October 6, 2016: Last year, an Associate Professor of the law school at University of Missouri filed a lawsuit against the school system after discovering a potentially unconstitutional prohibition of firearms on the campus. Royce de R. Barondes potentially risked his job and his career to make a point about the unconstitutional policies enacted on University of Missouri campuses in the name of “safety”.
Well, according to the Attorney General’s Office, he’s not alone.
On Tuesday, the Attorney General filed a lawsuit against the University of Missouri over its unconstitutional practice of prohibiting firearms on campus.
The counsel of the Attorney General, Andrew Hirth, points out two areas where the university violates the constitution.
According to Section 23 of Article I of the Missouri Constitution, the university has no right to infringe upon the civil liberties of its students or faculty.
Section 23. That the right of every citizen to keep and bear arms, ammunition, and accessories typical to the normal function of such arms, in defense of his home, person, family and property, or when lawfully summoned in aid of the civil power, shall not be questioned. The rights guaranteed by this section shall be unalienable. Any restriction on these rights shall be subject to strict scrutiny and the state of Missouri shall be obligated to uphold these rights and shall under no circumstances decline to protect against their infringement. Nothing in this section shall be construed to prevent the general assembly from enacting general laws which limit the rights of convicted violent felons or those duly adjudged mentally infirm by a court of competent jurisdiction.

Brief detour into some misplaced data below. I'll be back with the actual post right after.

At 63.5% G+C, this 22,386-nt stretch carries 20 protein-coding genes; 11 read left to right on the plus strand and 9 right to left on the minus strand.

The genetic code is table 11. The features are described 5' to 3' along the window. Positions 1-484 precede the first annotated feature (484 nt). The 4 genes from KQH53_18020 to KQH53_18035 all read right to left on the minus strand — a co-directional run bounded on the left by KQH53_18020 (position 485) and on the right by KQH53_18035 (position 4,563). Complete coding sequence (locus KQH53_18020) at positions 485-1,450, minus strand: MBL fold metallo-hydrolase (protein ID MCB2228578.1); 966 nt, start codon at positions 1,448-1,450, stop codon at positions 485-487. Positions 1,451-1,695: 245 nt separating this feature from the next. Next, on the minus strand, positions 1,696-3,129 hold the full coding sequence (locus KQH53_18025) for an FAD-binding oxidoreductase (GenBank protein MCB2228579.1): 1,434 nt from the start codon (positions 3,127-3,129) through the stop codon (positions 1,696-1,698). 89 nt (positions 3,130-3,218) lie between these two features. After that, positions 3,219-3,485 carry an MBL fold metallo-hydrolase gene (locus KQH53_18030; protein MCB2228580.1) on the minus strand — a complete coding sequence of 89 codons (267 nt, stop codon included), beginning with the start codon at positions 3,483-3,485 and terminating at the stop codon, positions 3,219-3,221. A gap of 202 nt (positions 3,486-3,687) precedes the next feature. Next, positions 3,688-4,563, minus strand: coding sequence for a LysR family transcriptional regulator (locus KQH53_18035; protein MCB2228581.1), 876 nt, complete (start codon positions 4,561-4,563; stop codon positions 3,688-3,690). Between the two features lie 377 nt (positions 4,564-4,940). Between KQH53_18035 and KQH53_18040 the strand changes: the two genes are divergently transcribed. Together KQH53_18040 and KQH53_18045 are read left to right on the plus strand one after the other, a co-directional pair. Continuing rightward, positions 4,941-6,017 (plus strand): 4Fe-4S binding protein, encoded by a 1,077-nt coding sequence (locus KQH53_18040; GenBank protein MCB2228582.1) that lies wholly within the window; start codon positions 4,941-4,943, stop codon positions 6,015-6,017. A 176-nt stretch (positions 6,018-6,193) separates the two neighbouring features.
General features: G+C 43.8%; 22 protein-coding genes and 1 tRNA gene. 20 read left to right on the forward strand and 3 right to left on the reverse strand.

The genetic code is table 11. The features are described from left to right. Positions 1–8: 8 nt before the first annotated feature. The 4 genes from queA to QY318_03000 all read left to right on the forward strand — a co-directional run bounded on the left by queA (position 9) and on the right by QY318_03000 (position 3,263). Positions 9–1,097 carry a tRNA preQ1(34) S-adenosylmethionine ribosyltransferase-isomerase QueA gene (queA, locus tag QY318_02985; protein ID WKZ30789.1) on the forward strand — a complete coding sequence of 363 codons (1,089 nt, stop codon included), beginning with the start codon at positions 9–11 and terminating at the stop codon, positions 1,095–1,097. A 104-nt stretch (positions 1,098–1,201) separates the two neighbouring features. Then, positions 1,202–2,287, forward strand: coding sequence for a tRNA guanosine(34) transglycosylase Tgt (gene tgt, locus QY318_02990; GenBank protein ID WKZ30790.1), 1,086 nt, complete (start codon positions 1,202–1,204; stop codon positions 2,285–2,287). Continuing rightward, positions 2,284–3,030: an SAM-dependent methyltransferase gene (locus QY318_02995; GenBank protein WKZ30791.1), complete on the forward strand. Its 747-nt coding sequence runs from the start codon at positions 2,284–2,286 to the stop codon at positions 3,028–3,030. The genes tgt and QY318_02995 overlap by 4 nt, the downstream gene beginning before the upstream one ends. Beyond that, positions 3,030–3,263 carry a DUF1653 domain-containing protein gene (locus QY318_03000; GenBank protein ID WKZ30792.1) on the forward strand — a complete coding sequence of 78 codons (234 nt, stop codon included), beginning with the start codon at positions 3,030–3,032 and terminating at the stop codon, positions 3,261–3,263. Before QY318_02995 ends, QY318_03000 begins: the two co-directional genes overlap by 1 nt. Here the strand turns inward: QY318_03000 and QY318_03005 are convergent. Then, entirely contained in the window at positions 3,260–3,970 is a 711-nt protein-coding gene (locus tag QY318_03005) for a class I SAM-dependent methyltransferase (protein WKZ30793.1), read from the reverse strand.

Recently, Missouri residents had the option of inserting in additional language which would have watered down Section 23 to the point where university policy may not have been in such clear violation of the law. That revision was called Amendment 5 and it was voted on in August of 2014.
Okay, okay, maybe there’s a case…
Amendment 5 was shot down by voters in August of 2014. It would have altered the Missouri Constitution to potentially infringe on Missouri residents’ right to carry. Instead, it reads as you see it above.
Any restriction to the liberties of Missouri residents, when it comes to firearms, must be met with severe and strict scrutiny.
Thankfully, the Attorney General’s office appears to be willing and able to apply pressure to make campuses across the University of Missouri system actually safer.
This article was originally published at Concealed Nation.